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The University of New England's Premier Student News Publication

Nor'easter News

The University of New England's Premier Student News Publication

Nor'easter News

Living with a Host Family: What is it Really Like?

A UNE student in France details living with a new family.
Scott Clemons-Baker

UNE’s France study abroad program requires students to live with a host family throughout the semester. As someone who hadn’t been further out of the U.S. than Canada, this was an intimidating proposal. The thought of living with a stranger who speaks a foreign language for four months, relying on them for food and housing, is a wild concept. It relies on both parties to be open-minded and adaptable. 

Just as in any relationship, there must be a balance of give and take that is mutually beneficial. I hope to ease any concerns about what living with a host family is actually like and answer any questions an aspiring traveler at UNE might have. 

When I learned that I had to live with a host family during my semester abroad, the first thing that came to my mind was the food; my nerves about the kind of food I would eat and be served were undeniable. But, I decided to view the experience as an opportunity to learn about and try new foods and meals. Keep in mind this is coming from a fairly picky eater.

Croque Madame: a French ham & cheese sandwich with a fried egg on top. (Scott Clemons-Baker)

With that being said, after being abroad for nearly a month, the food has been great. My host “mother” Brigitte, a spunky and surprisingly nimble 81-year-old French woman, is an awesome cook. She makes us dinner six days a week, and breakfast every morning. The dinners have been a mix of new foods as well as familiar ones. I’ve eaten everything from pasta with bolognese to filet mignon with ratatouille. Out of all the meals I’ve eaten, I would estimate there have been less than five things I haven’t enjoyed, and that is just counting food items, not meals themselves. 

The nice thing that I’ve experienced living with a host is that they are very welcoming and open to suggestions. Brigitte has been I told her that I like potatoes, and they have now become a consistent part of our meals! If you begin your experience with an open mind, you will look forward to eating every night.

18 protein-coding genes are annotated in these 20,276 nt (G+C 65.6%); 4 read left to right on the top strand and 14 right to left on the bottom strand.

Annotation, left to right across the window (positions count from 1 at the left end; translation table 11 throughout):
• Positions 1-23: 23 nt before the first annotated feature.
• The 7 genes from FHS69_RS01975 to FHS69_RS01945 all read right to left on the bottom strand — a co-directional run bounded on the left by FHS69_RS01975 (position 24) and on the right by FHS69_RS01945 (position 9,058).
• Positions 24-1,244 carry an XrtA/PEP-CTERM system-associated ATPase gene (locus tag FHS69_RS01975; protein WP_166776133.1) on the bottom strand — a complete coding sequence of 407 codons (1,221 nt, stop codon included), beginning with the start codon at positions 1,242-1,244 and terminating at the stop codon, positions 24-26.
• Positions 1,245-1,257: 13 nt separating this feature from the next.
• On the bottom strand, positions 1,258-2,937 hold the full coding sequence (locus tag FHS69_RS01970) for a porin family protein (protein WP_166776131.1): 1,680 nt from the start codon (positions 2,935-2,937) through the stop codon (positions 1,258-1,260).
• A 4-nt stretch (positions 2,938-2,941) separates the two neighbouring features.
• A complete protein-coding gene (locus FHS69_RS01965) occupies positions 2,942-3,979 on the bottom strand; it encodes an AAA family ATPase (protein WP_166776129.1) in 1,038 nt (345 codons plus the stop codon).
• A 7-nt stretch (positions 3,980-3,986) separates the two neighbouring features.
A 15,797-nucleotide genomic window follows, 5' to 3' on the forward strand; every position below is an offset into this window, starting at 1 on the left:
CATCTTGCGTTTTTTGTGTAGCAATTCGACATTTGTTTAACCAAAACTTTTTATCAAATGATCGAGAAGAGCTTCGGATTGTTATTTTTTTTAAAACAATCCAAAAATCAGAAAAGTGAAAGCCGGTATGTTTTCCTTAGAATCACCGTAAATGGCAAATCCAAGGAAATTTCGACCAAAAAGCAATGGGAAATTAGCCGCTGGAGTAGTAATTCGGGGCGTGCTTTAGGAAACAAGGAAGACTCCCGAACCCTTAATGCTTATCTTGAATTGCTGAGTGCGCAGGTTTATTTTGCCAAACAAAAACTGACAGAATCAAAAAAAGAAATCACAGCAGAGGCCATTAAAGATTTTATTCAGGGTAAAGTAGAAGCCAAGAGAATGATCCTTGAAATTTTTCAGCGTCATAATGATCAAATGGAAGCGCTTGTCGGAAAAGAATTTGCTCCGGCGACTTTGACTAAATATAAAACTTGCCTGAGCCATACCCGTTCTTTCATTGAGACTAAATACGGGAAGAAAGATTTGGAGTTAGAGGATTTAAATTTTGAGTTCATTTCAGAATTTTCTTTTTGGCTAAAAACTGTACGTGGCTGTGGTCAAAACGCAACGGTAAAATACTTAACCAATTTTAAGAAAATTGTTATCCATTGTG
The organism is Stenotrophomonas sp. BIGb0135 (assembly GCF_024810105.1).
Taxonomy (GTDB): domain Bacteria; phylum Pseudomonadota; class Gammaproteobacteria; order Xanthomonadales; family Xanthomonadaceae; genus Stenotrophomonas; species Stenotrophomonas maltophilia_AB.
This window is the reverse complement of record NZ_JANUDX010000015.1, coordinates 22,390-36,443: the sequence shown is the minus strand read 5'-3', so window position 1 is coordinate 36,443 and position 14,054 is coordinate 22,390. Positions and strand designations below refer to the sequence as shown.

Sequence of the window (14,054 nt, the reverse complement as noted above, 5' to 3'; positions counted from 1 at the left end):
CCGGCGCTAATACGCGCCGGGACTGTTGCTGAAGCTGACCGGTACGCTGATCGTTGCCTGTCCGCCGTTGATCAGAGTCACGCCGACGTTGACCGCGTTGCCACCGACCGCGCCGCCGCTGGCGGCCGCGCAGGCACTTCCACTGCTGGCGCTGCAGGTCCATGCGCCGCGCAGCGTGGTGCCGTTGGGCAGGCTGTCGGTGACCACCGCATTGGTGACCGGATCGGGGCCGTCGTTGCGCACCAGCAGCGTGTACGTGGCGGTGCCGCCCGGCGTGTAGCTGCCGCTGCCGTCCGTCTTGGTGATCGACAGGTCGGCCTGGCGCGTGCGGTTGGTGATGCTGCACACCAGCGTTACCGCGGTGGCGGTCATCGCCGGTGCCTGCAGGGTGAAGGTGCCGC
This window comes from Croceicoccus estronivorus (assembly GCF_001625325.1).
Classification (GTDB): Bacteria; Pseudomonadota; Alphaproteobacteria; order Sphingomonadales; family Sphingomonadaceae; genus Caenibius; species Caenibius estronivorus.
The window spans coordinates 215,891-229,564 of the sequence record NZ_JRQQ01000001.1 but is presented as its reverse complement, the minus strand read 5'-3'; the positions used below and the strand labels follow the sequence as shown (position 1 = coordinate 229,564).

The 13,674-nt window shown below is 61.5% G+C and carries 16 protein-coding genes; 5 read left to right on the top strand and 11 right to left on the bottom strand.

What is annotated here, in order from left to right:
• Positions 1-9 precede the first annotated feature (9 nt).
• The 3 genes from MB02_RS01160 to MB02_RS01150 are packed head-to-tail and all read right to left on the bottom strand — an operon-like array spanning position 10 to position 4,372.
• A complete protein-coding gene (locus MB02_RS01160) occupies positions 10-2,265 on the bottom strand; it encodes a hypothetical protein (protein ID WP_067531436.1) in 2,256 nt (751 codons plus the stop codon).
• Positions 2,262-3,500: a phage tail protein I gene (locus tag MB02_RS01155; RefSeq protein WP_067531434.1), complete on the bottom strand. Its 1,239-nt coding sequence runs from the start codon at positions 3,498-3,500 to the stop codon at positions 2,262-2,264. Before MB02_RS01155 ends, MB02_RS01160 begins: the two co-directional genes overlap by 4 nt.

As for the breakfast, it is often a very similar selection every morning (this is common amongst all hosts). Cereal, bread with jam, cream cheese, or butter, fruit, and pastries are the daily options. I have found it nice to have a consistent breakfast, contrasted with unique dinners each night.

Chocolate cake (Scott Clemons-Baker)

The other obvious concern I had was the language barrier. I had never taken a French class before arriving here (my only experience was a few months of using Duolingo), and I was very worried about communicating. Hosts have a wide range of English experience. Some know a lot, some may know little to none.

My host, Brigitte, falls somewhere in the middle. She speaks French a majority of the time but can communicate in English sparingly when it is clear I don’t understand something. It’s greatly appreciated when she does this, but listening to her speak fluently is one of the best ways for me to continue my learning.

We have been able to communicate about all the necessities, using Google Translate when needed. There are definitely frustrations that come from not being able to understand everything that she says, but Brigitte, along with all the hosts, is always accommodating and understanding.

Do your best to gain some basic knowledge before leaving, but know that it will be difficult no matter what. It is a challenge, but the reward of conversing in a new language will be worth it.

Living with a host family has proven to be a great experience already; it has made it easier to feel like I belong in this new place. For anyone hoping to study abroad, don’t let living with a host family be something that holds you back. You may be surprised by how quickly a once-foreign place can become a home. I certainly was.

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